The Quarterly of the Texas State Historical Association, Volume 5, July 1901 - April, 1902 Page: 97
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Pei alosa and the La Salle Expedition.
THE CONNECTION OF PEI'ALOSA WITH THE LA SALLE
E. T. MILLER.
In the discovery and exploration of North America the sterile,
frigid Northeast fell to the lot of France. Verrazano and hardy
fishermen dared early the northern seas, but authentic title was won
for France by Jacques Cartier, who, in 1534-35, breasted the cur-
rents of the St. Lawrence as far as Mont Royale (Montreal) where
his progress to China was checked by the Lachine rapids. Nothing
successful in the way of exploration and colonization of the coun-
try was achieved, however, until the time of Henry IV, when
throughout his reign, and next during that of Louis XIV, trader,
soldier, and priest carried French influence slowly southward and
westward along the Great Lakes, adding the vast possession of
Louisiana and, finally, planting a colony upon the coast of Texas.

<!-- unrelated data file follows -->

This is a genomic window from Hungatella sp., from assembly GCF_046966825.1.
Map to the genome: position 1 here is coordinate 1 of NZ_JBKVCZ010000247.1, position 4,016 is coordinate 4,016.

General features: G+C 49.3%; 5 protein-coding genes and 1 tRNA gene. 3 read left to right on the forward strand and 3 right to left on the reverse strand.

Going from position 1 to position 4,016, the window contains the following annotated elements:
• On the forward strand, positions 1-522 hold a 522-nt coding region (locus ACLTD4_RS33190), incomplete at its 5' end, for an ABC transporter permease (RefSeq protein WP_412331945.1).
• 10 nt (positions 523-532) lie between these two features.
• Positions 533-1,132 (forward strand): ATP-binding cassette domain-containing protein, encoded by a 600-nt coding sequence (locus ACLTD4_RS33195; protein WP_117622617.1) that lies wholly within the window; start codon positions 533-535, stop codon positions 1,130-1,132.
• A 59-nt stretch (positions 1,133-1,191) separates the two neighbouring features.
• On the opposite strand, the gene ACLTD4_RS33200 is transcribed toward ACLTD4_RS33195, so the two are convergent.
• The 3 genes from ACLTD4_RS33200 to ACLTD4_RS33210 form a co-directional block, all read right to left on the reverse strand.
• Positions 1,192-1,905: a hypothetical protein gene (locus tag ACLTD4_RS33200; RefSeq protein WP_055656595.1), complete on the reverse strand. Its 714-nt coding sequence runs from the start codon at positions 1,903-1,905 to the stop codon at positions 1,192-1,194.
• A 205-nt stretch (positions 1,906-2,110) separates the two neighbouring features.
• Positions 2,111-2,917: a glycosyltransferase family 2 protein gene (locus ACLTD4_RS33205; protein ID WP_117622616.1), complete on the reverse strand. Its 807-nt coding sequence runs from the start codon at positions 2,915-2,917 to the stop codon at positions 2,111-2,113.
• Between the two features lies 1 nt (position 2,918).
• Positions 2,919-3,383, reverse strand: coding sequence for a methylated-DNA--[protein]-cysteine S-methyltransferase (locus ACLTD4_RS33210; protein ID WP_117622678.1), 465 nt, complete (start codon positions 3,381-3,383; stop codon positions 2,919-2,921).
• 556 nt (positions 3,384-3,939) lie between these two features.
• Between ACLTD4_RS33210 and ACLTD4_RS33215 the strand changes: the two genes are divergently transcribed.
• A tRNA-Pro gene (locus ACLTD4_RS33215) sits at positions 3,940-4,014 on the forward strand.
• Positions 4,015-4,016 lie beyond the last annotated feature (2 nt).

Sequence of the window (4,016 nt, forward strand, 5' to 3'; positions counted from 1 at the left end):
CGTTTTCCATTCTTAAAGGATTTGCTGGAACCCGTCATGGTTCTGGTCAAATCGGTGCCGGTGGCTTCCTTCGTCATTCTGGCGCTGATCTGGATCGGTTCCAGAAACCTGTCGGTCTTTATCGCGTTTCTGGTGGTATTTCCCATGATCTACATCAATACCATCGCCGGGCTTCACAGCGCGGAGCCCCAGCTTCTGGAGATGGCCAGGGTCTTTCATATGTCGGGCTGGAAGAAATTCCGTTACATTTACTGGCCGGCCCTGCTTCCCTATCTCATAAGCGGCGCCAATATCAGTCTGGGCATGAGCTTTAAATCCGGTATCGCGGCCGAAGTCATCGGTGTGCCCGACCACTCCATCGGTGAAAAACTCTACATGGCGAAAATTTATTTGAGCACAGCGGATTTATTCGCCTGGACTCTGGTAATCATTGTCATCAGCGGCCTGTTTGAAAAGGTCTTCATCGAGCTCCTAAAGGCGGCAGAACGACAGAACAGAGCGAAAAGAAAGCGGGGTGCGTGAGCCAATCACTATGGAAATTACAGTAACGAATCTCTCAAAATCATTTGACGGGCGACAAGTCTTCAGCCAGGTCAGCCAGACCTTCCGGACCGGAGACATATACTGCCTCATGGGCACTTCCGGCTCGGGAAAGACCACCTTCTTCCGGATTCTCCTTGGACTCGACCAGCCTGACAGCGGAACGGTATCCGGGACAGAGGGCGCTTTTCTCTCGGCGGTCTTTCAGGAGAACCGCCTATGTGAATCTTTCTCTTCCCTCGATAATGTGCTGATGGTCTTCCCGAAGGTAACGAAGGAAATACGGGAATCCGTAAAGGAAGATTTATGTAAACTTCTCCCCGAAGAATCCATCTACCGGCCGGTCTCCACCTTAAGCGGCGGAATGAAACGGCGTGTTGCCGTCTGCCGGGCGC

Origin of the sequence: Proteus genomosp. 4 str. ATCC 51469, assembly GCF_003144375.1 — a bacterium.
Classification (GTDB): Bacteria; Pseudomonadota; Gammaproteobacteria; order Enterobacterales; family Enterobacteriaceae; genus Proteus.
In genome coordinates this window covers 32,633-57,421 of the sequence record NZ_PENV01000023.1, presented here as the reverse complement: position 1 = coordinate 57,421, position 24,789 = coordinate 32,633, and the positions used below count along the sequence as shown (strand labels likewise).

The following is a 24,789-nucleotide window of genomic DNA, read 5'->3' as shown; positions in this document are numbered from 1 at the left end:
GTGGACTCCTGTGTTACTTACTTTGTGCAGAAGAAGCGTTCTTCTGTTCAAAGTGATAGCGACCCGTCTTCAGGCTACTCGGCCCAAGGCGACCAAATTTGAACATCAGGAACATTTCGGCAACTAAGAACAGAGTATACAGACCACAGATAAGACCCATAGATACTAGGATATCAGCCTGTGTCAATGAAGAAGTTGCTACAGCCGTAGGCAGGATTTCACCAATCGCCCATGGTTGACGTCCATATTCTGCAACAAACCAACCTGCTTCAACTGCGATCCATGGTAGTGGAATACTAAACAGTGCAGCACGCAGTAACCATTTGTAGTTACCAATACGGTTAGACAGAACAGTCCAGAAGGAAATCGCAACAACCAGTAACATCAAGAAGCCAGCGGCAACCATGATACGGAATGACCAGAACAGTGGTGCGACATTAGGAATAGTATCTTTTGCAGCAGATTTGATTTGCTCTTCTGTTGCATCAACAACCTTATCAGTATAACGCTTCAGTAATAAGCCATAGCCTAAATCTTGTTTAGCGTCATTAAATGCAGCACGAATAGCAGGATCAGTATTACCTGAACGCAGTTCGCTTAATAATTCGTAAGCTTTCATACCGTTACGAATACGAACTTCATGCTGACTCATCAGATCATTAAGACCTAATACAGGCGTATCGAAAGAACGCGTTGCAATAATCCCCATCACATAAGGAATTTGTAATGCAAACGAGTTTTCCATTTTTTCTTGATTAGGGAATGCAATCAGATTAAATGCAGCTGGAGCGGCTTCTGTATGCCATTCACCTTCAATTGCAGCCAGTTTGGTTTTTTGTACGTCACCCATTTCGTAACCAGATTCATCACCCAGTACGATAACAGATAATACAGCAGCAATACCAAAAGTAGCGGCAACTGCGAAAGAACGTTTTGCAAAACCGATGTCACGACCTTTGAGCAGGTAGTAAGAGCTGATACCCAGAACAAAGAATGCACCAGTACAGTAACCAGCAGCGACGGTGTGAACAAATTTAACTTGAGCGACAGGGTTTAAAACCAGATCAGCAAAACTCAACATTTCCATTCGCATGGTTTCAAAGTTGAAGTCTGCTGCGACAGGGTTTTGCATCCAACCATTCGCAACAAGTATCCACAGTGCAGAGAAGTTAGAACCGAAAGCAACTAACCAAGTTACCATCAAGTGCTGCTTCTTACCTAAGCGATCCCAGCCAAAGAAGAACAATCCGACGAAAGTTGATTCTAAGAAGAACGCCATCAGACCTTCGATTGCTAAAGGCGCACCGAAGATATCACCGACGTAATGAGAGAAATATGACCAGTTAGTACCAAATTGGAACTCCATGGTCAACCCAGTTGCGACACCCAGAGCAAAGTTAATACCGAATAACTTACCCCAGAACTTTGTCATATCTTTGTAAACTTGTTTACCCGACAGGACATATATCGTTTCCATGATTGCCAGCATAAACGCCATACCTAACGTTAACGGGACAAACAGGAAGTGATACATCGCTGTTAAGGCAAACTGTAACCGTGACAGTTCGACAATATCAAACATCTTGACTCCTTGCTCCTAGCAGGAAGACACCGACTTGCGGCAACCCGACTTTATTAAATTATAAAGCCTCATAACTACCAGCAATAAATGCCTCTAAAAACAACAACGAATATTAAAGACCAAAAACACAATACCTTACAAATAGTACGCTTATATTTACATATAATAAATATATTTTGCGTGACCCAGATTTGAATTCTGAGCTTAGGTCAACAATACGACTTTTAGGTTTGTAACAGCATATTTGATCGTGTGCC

The connecting link between Canada and the establishment in
Texas was the Mississippi river. The rumors of this great river
that had been borne to the French by the Indians had worked
greatly upon their imagination and multiplied speculation. There
were conjectures that it might empty into the Vermilion sea, or that
it might flow east and find its outlet in Virginia ; but such were
set at rest when Joliet and Marquette, in 1673, reached the river
and voyaged down it as far as the Arkansas. For fear of capture
by the Spaniards these two explorers did not go farther down the
river, but they reasonably conjectured that it emptied into the Gulf
of Mexico. Their work was crowned by La Salle, who, in 1682,
reached the mouth and proclaimed the lands drained by the great
river and its tributaries to be Louisiana and the possession of the
King of France.
As it had been, previous to his determination of the course and
outlet, so afterward more than ever was the Mississippi the chief
subject of La Salle's speculations and the inspiration of his move-
ments. His activities in the western part of New France, the con-
summation of which had been the descent of the Mississippi, had
'French, flistorical Collections of Louisiana, I 49.
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Texas State Historical Association. The Quarterly of the Texas State Historical Association, Volume 5, July 1901 - April, 1902, periodical, 1902; Austin, Texas. (texashistory.unt.edu/ark:/67531/metapth101021/m1/103/: accessed July 20, 2017), University of North Texas Libraries, The Portal to Texas History, texashistory.unt.edu; crediting Texas State Historical Association.